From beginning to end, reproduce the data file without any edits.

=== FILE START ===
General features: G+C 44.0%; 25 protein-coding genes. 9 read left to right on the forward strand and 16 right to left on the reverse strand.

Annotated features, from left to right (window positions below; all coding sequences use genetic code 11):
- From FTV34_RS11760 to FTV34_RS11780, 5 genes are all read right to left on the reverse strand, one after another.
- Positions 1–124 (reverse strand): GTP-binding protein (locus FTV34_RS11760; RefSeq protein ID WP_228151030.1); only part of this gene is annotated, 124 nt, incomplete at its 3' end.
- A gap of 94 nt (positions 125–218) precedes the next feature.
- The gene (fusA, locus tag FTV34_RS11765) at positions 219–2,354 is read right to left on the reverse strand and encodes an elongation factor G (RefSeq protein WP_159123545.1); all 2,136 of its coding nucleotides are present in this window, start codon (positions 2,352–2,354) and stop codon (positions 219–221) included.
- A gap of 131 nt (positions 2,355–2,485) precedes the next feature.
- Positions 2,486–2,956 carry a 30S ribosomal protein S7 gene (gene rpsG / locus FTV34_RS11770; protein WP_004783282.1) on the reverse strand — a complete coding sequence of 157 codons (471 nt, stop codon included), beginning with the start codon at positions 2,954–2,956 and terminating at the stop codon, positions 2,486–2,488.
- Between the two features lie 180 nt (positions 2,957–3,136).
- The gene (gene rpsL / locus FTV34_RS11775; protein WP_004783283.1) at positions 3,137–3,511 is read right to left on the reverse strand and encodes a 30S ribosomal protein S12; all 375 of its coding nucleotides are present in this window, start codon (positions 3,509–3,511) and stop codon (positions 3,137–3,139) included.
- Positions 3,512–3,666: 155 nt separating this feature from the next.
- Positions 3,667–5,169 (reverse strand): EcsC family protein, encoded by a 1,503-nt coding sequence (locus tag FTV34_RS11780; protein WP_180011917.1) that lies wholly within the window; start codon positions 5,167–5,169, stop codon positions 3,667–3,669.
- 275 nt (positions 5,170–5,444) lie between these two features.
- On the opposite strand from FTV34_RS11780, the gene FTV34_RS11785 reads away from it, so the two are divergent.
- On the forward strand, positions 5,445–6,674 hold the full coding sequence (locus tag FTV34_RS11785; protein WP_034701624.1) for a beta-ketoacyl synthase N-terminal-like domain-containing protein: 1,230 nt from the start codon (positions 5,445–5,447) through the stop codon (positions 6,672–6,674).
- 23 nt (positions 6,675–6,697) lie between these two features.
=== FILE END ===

General features: G+C 44.0%; 25 protein-coding genes. 9 read left to right on the forward strand and 16 right to left on the reverse strand.

Annotated features, from left to right (window positions below; all coding sequences use genetic code 11):
- From FTV34_RS11760 to FTV34_RS11780, 5 genes are all read right to left on the reverse strand, one after another.
- Positions 1–124 (reverse strand): GTP-binding protein (locus FTV34_RS11760; RefSeq protein ID WP_228151030.1); only part of this gene is annotated, 124 nt, incomplete at its 3' end.
- A gap of 94 nt (positions 125–218) precedes the next feature.
- The gene (fusA, locus tag FTV34_RS11765) at positions 219–2,354 is read right to left on the reverse strand and encodes an elongation factor G (RefSeq protein WP_159123545.1); all 2,136 of its coding nucleotides are present in this window, start codon (positions 2,352–2,354) and stop codon (positions 219–221) included.
- A gap of 131 nt (positions 2,355–2,485) precedes the next feature.
- Positions 2,486–2,956 carry a 30S ribosomal protein S7 gene (gene rpsG / locus FTV34_RS11770; protein WP_004783282.1) on the reverse strand — a complete coding sequence of 157 codons (471 nt, stop codon included), beginning with the start codon at positions 2,954–2,956 and terminating at the stop codon, positions 2,486–2,488.
- Between the two features lie 180 nt (positions 2,957–3,136).
- The gene (gene rpsL / locus FTV34_RS11775; protein WP_004783283.1) at positions 3,137–3,511 is read right to left on the reverse strand and encodes a 30S ribosomal protein S12; all 375 of its coding nucleotides are present in this window, start codon (positions 3,509–3,511) and stop codon (positions 3,137–3,139) included.
- Positions 3,512–3,666: 155 nt separating this feature from the next.
- Positions 3,667–5,169 (reverse strand): EcsC family protein, encoded by a 1,503-nt coding sequence (locus tag FTV34_RS11780; protein WP_180011917.1) that lies wholly within the window; start codon positions 5,167–5,169, stop codon positions 3,667–3,669.
- 275 nt (positions 5,170–5,444) lie between these two features.
- On the opposite strand from FTV34_RS11780, the gene FTV34_RS11785 reads away from it, so the two are divergent.
- On the forward strand, positions 5,445–6,674 hold the full coding sequence (locus tag FTV34_RS11785; protein WP_034701624.1) for a beta-ketoacyl synthase N-terminal-like domain-containing protein: 1,230 nt from the start codon (positions 5,445–5,447) through the stop codon (positions 6,672–6,674).
- 23 nt (positions 6,675–6,697) lie between these two features.